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Sleep Disorders: Night Eating Syndrome and Sleep Walking  Previous Next

Night Eating Syndrome and Sleep Walking

Nishanth Reddy

Eating while sleeping? It’s probably a disorder.

Has this happened to you?

You woke up one morning, and you found that there were wrappers of candy bar all over your kitchen. Incidentally, your stomach aches and you see that you had chocolate smudges all over your hands and face. Your parents or your husband tells you that you are up all night long eating, but surprisingly, you don’t recall that you did so. Your parents or your husband seemed serious telling you that you actually ate all those chocolates. Is there an inside joke?

Probably not, In fact, the symptoms show that you probably have a night eating syndrome.

Night eating syndrome, also known as sleep-related eating, is considered by medical doctors as a parasomnia. It is not a frequent sleepwalking type. People suffering from this disorder have experiences of recurrent eating episodes while asleep, without actually being aware that they are actually doing it. This nocturnal eating syndrome might happen most of the time that it would show significant gain in your weight. Although this disorder can affect people in all ages and sexes, the sleep-related eating affects young women more than men.

What is night eating disorder?

Also known as nocturnal sleep-related eating disorder or NS-RED, night eating disorder is not an eating problem strictly speaking. It is known as a sleep disorder type that enables people to eat while seemingly asleep. While sleeping, they could eat while in bed, or in some cases, roaming around the house or staying at the kitchen.

The people suffering from this disorder are not conscious during NS-RED episodes. That is why night eating disorder is always related to sleepwalking. Being asleep, they do not know that they eat and cannot recall any incident of eating the night before. If at all, they can only remember in fragments. The NS-RED episode more or less occurs somewhere in a state between sleep and wakefulness.

When people suffering from night eating disorder learn that they have such a problem, they feel ashamed and embarrassed. Some, even with evidence presented by his or her family members, deny that they did that. They cannot believe that they could do such a thing and cannot admit to themselves that they could not control themselves.

The food consumed during the disorder periods are most likely to be high-sugar, high-fat food that people usually avoid when they’re awake. In some cases, there are those who eat bizarre food combinations, such as raw bacon partnered with mayonnaise, or hotdogs being dipped in a peanut butter. Some even eat non-food items such as soap in the same way they slice cheese.

How can you get NS-RED?

According to recent statistics, about three to nine people or about one to three percent of the total population are most likely to be affected by the disorder, with up to 15 percent of those who have eating disorders affected by night eating disorder.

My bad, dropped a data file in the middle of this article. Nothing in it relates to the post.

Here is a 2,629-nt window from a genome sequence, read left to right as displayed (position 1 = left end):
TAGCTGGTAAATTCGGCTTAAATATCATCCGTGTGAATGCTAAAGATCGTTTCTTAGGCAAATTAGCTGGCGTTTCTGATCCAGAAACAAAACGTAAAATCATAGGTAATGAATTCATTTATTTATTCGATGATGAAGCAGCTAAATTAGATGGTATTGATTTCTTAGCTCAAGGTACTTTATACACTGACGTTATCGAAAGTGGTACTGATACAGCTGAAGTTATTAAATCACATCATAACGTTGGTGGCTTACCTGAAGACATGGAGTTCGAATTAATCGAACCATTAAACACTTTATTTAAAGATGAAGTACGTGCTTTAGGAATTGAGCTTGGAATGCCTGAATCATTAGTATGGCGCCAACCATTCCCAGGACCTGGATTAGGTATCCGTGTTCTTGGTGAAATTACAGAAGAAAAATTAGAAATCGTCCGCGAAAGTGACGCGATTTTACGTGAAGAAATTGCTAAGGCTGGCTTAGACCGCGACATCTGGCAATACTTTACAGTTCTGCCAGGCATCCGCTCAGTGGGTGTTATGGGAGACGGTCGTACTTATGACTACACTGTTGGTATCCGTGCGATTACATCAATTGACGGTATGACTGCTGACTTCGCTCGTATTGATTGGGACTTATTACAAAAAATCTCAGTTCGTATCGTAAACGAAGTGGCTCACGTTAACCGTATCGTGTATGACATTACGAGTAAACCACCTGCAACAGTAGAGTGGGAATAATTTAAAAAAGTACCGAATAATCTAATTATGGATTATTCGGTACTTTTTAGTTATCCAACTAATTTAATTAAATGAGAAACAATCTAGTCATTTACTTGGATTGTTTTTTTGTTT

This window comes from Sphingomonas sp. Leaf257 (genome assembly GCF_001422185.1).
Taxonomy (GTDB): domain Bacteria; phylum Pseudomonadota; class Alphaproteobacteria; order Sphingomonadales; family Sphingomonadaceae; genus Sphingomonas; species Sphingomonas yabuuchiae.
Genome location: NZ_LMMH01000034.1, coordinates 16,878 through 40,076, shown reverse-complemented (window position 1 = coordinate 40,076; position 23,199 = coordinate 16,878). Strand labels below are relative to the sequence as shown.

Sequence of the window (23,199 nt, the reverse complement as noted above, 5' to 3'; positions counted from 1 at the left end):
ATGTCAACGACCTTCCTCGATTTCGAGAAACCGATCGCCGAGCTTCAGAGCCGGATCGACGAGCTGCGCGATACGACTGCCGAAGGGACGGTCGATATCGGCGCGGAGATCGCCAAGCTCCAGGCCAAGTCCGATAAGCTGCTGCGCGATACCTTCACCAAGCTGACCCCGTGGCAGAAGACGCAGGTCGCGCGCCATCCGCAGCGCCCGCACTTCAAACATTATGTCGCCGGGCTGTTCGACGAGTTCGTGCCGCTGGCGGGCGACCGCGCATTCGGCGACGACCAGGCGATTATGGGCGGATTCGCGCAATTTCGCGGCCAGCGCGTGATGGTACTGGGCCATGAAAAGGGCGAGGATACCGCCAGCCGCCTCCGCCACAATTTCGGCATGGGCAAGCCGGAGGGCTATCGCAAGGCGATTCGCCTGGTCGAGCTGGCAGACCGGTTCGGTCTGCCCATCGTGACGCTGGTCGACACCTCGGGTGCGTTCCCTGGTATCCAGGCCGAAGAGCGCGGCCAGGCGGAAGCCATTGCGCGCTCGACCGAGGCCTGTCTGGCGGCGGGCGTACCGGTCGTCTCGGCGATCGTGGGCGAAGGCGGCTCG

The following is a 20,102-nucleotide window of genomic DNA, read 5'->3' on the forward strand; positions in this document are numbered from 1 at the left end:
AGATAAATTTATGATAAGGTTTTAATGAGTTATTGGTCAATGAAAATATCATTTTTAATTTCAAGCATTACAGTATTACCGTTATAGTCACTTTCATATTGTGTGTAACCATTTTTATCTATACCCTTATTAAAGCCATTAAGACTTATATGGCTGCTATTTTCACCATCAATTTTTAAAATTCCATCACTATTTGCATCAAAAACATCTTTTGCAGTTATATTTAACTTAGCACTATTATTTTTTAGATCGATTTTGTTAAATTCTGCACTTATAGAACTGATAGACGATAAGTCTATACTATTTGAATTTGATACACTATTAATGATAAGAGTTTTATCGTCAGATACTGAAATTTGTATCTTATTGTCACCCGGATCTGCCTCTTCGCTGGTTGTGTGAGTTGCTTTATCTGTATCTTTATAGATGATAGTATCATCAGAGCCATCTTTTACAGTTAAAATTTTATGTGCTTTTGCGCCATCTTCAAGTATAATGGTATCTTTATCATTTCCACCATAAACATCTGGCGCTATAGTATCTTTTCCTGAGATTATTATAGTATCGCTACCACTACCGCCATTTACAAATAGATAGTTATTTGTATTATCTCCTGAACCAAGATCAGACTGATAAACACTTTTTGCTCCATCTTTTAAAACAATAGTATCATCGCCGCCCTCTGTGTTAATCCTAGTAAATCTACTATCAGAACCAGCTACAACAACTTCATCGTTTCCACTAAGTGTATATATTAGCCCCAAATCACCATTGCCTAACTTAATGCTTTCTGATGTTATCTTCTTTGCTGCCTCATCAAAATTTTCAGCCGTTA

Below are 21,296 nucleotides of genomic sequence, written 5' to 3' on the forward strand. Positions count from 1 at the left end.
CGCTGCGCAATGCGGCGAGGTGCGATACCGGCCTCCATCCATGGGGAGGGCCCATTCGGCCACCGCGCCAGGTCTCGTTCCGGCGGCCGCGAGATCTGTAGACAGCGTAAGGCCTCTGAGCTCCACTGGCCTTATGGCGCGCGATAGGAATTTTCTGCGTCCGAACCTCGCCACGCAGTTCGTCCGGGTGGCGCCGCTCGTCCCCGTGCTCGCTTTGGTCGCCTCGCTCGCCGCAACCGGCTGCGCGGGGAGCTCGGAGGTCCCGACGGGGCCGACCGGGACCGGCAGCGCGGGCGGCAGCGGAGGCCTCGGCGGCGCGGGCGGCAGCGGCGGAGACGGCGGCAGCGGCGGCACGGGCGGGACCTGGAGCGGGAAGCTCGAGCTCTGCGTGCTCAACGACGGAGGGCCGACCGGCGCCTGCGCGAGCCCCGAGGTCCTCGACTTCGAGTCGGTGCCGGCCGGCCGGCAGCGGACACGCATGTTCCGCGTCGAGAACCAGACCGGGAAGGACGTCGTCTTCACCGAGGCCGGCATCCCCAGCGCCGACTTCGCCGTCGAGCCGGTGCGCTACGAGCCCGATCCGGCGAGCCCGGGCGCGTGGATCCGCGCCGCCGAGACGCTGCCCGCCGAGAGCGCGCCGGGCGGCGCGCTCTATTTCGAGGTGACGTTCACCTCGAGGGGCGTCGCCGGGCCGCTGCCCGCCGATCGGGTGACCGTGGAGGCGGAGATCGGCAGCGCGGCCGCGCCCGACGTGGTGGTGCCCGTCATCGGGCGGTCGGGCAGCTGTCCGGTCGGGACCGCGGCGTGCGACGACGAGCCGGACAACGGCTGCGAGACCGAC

Many of those affected by the syndrome diet (or at least try to) during the day, leaving them hungry and very weak to binge eating during the night when their control to achieve weight loss gets weakened by sleep. Some people have medical histories of drug abuse, alcoholism, and other sleep disorders such as restless legs, sleep apnea, and sleep walking. They often get tired upon waking up due to fragmented sleep. Many NS-RED cases seem to run along family lines.

How can you eat and unable to remember doing so?

Actually, that could really happen. While research on this disorder is still not that comprehensive, there is a high probability that there are parts of the brain that are truly sleeping even though some parts stay wide awake. Also asleep are the parts that regulate your waking consciousness, so it is no wonder that you cannot remember any memories of gorging on food on the night before.

Is NS-RED curable? What should you do if you have it?

Thank god, treatment is available for your night eating disorder. Treatment starts with a medical interview as well as spending a night or two in a good sleep-disorders center where you brain activity can be monitored. Medication is sometimes helpful, but you should avoid taking sleeping pills as they can aggravate your sleep disorder by adding to the clumsiness and confusion upon waking up and may cause you injury as can regular use of these pills.

Yes, there is treatment. It begins with a clinical interview and a night or two at a sleep-disorders center where brain activity is monitored. Sometimes medication is helpful, but sleeping pills should be avoided. They can make matters worse by increasing confusion and clumsiness that can lead to injury. Regular use of sleeping pills can also lead you to dependency. It would be better that you ask a doctor on what medication to take.

About the author: Nishanth Reddy is an author and publisher of many health related websites. Visit his website to know more about other Sleep Disorders like insomnia, sleep apnea, snoring, restless legs, narcolepsy. http://www.sleepdisordersguide.com Sleep Disorders Guide

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